... back when, y'know, "It was the third of June...."
A few things about this song: It knocked "All you need is love" off the top of the charts, and spawned a movie. The lyrics themselves are a masterpiece of minimalist storytelling. It is perhaps a sign of how well told it is, that most people focus on what the story doesn't tell: what was it that the girl and Billie threw off the bridge? Why did Billie go over the edge anyway?
Most people look into stories without realzing they are looking into a kind of mirror, and what they read is, in a sense, a reflection of their own mind, and their interpretations tell us more about them than it does about the actual story. For instance, many say the thing thrown off the bridge was an unplanned baby, or a bottle of pills, or a wedding ring. Billie Joe, some say, jumped off as a repressed homosexual coming of age in a time and place the hated gays. Or he was molested. Or he was diving after that wedding ring or bottle of pills.
But none of that is in the song. All of those are projections by the interpreters, and tell us more about them than about the song. Gentry herself said she didn't know what the thing was that was thrown off the bridge, and, to her, it didn't really matter, except to give a point of connection between the narrator and Billie Joe. Plus it provided an easy rhyme. For her, the story was about the casual cruelty we inflict upon each other, and how the family is callously discussing the suicide of young Billy, never realizing that his girlfriend is sitting at the table. The conclusion of the song emphasizes this point, in the way the mother and daughter now have a shared grief over losing the men they loved, and yet they do not connect over that, and prefer to feel their grief privately.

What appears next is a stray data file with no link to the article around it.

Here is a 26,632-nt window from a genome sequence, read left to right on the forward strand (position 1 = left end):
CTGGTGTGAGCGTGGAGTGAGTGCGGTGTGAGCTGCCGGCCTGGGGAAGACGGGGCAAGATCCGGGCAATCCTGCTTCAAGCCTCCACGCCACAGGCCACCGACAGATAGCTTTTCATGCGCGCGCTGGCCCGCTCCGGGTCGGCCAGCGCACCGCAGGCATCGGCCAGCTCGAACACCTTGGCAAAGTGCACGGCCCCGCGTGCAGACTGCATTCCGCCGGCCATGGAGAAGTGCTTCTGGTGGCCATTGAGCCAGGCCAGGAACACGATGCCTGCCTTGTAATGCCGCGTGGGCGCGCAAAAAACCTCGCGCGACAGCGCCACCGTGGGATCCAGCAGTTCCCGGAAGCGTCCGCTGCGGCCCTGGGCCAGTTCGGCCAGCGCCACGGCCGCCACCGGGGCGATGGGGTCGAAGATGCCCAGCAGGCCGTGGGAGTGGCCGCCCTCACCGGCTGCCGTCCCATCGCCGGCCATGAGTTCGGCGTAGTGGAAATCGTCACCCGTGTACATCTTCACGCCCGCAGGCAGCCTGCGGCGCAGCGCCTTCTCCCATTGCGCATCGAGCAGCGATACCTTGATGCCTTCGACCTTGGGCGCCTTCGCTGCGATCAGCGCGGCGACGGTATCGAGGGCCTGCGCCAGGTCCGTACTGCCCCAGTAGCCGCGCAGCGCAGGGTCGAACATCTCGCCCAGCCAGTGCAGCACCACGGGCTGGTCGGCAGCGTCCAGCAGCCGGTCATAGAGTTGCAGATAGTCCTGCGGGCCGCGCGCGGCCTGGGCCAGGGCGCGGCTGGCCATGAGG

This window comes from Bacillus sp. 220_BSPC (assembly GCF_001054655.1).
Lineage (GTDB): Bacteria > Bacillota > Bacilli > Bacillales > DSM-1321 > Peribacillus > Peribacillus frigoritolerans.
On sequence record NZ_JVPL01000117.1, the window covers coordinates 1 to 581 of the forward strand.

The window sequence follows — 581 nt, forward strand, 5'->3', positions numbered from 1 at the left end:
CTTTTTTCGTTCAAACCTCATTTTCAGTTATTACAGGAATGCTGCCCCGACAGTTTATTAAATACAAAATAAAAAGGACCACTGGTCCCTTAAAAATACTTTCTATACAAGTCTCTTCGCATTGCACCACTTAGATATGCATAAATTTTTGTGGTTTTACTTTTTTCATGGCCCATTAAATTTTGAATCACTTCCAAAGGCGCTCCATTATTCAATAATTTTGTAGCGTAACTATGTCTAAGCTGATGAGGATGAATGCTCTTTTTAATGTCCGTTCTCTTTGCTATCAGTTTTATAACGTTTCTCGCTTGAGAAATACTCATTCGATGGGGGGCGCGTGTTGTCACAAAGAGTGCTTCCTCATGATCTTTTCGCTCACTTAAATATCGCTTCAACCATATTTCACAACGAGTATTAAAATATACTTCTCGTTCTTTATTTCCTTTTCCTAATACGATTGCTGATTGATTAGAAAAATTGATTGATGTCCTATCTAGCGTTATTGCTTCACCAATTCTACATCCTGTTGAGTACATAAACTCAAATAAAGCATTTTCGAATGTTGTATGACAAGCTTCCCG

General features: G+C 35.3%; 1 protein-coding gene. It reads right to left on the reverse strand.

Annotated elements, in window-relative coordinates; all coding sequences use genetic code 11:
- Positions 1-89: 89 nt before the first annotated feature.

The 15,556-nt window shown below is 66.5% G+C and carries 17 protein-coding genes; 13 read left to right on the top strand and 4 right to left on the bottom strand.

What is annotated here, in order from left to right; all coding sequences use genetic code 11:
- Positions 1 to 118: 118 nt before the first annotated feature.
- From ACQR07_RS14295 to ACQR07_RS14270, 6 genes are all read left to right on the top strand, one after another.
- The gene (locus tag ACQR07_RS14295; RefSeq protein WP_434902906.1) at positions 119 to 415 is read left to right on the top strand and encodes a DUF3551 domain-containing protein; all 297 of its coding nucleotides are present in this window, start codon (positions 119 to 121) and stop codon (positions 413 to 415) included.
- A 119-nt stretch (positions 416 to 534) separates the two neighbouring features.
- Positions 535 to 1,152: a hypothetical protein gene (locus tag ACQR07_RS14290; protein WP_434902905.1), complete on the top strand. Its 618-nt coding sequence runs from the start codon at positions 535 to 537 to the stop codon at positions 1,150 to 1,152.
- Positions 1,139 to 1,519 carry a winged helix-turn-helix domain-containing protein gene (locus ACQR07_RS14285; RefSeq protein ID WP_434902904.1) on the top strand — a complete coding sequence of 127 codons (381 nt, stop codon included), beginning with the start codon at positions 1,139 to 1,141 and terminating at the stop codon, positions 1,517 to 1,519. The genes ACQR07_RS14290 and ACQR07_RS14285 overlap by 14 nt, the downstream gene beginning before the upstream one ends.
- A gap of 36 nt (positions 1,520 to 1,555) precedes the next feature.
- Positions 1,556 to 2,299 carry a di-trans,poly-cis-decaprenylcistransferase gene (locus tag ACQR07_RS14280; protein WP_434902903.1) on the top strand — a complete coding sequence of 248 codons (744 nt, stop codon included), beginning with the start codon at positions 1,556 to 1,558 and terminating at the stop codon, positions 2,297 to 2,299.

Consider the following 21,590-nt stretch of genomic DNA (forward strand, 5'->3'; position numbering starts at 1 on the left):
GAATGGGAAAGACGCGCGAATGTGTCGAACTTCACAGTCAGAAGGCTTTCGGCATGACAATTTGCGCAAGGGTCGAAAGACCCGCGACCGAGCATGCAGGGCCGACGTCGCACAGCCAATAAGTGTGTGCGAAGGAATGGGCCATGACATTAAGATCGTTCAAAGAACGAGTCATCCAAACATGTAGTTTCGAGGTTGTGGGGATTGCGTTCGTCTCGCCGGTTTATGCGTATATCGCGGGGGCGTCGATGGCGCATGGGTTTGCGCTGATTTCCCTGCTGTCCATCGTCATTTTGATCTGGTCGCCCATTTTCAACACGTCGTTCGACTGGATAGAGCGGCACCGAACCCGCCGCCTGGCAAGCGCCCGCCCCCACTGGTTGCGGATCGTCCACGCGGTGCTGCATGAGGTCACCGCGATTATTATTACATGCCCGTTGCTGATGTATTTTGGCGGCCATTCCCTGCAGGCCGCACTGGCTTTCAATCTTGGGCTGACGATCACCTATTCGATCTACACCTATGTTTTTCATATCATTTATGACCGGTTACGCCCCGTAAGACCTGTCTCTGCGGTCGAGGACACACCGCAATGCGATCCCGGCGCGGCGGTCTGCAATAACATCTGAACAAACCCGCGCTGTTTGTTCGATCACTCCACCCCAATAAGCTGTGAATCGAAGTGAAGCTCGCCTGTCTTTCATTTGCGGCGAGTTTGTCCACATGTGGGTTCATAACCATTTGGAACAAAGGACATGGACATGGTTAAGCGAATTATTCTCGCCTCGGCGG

For me, the real question is this: What's the big deal that Billy Joe McAllister jumped off the Tallahachie bridge? This bridge?
But that's just me.